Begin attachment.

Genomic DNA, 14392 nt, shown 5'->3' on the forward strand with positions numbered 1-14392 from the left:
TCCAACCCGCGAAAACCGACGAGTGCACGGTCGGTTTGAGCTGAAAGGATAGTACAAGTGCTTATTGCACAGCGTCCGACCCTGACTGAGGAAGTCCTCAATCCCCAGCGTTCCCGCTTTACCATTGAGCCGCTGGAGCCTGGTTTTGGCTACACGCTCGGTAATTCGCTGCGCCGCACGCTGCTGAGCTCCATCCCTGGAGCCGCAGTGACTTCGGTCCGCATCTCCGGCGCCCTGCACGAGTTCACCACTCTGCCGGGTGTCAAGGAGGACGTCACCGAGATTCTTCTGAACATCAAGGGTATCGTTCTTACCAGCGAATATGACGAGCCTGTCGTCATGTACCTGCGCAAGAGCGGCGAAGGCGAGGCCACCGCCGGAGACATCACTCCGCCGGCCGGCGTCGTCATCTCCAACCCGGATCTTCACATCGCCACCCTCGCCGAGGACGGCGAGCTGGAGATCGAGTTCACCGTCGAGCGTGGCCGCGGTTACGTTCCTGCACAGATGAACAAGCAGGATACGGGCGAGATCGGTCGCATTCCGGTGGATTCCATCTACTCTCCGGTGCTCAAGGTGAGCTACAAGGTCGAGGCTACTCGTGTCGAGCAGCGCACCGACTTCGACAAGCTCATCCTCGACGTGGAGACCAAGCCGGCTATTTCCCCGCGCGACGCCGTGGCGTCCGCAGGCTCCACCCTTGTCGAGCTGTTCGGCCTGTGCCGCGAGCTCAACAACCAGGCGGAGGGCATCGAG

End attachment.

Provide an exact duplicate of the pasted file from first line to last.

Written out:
Genomic DNA, 14392 nt, shown 5'->3' on the forward strand with positions numbered 1-14392 from the left:
TCCAACCCGCGAAAACCGACGAGTGCACGGTCGGTTTGAGCTGAAAGGATAGTACAAGTGCTTATTGCACAGCGTCCGACCCTGACTGAGGAAGTCCTCAATCCCCAGCGTTCCCGCTTTACCATTGAGCCGCTGGAGCCTGGTTTTGGCTACACGCTCGGTAATTCGCTGCGCCGCACGCTGCTGAGCTCCATCCCTGGAGCCGCAGTGACTTCGGTCCGCATCTCCGGCGCCCTGCACGAGTTCACCACTCTGCCGGGTGTCAAGGAGGACGTCACCGAGATTCTTCTGAACATCAAGGGTATCGTTCTTACCAGCGAATATGACGAGCCTGTCGTCATGTACCTGCGCAAGAGCGGCGAAGGCGAGGCCACCGCCGGAGACATCACTCCGCCGGCCGGCGTCGTCATCTCCAACCCGGATCTTCACATCGCCACCCTCGCCGAGGACGGCGAGCTGGAGATCGAGTTCACCGTCGAGCGTGGCCGCGGTTACGTTCCTGCACAGATGAACAAGCAGGATACGGGCGAGATCGGTCGCATTCCGGTGGATTCCATCTACTCTCCGGTGCTCAAGGTGAGCTACAAGGTCGAGGCTACTCGTGTCGAGCAGCGCACCGACTTCGACAAGCTCATCCTCGACGTGGAGACCAAGCCGGCTATTTCCCCGCGCGACGCCGTGGCGTCCGCAGGCTCCACCCTTGTCGAGCTGTTCGGCCTGTGCCGCGAGCTCAACAACCAGGCGGAGGGCATCGAG